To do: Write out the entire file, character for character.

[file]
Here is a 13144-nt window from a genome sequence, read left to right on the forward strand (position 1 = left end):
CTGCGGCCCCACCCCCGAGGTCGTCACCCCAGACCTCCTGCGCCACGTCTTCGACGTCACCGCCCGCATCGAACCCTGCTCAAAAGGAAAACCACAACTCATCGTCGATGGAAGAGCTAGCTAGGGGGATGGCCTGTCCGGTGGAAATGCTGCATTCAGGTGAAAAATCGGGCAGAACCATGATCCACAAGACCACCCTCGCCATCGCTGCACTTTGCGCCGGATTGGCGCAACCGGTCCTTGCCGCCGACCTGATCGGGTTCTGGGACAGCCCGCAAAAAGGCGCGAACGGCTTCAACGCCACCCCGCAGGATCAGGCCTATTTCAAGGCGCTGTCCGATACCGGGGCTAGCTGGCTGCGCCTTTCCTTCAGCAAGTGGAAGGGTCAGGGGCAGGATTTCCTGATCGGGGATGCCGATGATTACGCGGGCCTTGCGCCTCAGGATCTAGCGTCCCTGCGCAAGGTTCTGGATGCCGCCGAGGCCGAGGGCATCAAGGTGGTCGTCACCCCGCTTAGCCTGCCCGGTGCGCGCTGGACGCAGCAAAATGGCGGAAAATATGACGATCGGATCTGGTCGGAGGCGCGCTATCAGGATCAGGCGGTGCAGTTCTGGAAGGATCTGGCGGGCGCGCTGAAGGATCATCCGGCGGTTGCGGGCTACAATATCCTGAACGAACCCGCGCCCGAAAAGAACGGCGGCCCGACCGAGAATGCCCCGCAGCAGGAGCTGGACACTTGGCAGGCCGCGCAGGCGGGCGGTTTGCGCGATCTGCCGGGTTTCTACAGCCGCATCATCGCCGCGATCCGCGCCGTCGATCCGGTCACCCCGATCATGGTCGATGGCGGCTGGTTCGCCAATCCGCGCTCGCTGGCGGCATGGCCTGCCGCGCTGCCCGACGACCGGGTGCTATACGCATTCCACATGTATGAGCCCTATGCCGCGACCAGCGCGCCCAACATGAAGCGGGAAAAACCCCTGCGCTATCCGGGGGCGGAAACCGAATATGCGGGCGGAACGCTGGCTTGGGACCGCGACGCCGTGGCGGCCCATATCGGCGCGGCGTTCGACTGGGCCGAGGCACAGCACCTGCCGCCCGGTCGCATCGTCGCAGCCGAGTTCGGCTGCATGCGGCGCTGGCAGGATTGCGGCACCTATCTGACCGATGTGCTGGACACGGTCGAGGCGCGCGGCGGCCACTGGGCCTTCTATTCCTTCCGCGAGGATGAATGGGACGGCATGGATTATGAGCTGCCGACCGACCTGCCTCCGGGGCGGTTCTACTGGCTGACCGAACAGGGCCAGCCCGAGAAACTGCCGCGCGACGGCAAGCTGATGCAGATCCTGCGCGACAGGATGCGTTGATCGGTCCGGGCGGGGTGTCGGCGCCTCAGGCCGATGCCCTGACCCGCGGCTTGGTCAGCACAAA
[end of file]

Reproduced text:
Here is a 13144-nt window from a genome sequence, read left to right on the forward strand (position 1 = left end):
CTGCGGCCCCACCCCCGAGGTCGTCACCCCAGACCTCCTGCGCCACGTCTTCGACGTCACCGCCCGCATCGAACCCTGCTCAAAAGGAAAACCACAACTCATCGTCGATGGAAGAGCTAGCTAGGGGGATGGCCTGTCCGGTGGAAATGCTGCATTCAGGTGAAAAATCGGGCAGAACCATGATCCACAAGACCACCCTCGCCATCGCTGCACTTTGCGCCGGATTGGCGCAACCGGTCCTTGCCGCCGACCTGATCGGGTTCTGGGACAGCCCGCAAAAAGGCGCGAACGGCTTCAACGCCACCCCGCAGGATCAGGCCTATTTCAAGGCGCTGTCCGATACCGGGGCTAGCTGGCTGCGCCTTTCCTTCAGCAAGTGGAAGGGTCAGGGGCAGGATTTCCTGATCGGGGATGCCGATGATTACGCGGGCCTTGCGCCTCAGGATCTAGCGTCCCTGCGCAAGGTTCTGGATGCCGCCGAGGCCGAGGGCATCAAGGTGGTCGTCACCCCGCTTAGCCTGCCCGGTGCGCGCTGGACGCAGCAAAATGGCGGAAAATATGACGATCGGATCTGGTCGGAGGCGCGCTATCAGGATCAGGCGGTGCAGTTCTGGAAGGATCTGGCGGGCGCGCTGAAGGATCATCCGGCGGTTGCGGGCTACAATATCCTGAACGAACCCGCGCCCGAAAAGAACGGCGGCCCGACCGAGAATGCCCCGCAGCAGGAGCTGGACACTTGGCAGGCCGCGCAGGCGGGCGGTTTGCGCGATCTGCCGGGTTTCTACAGCCGCATCATCGCCGCGATCCGCGCCGTCGATCCGGTCACCCCGATCATGGTCGATGGCGGCTGGTTCGCCAATCCGCGCTCGCTGGCGGCATGGCCTGCCGCGCTGCCCGACGACCGGGTGCTATACGCATTCCACATGTATGAGCCCTATGCCGCGACCAGCGCGCCCAACATGAAGCGGGAAAAACCCCTGCGCTATCCGGGGGCGGAAACCGAATATGCGGGCGGAACGCTGGCTTGGGACCGCGACGCCGTGGCGGCCCATATCGGCGCGGCGTTCGACTGGGCCGAGGCACAGCACCTGCCGCCCGGTCGCATCGTCGCAGCCGAGTTCGGCTGCATGCGGCGCTGGCAGGATTGCGGCACCTATCTGACCGATGTGCTGGACACGGTCGAGGCGCGCGGCGGCCACTGGGCCTTCTATTCCTTCCGCGAGGATGAATGGGACGGCATGGATTATGAGCTGCCGACCGACCTGCCTCCGGGGCGGTTCTACTGGCTGACCGAACAGGGCCAGCCCGAGAAACTGCCGCGCGACGGCAAGCTGATGCAGATCCTGCGCGACAGGATGCGTTGATCGGTCCGGGCGGGGTGTCGGCGCCTCAGGCCGATGCCCTGACCCGCGGCTTGGTCAGCACAAA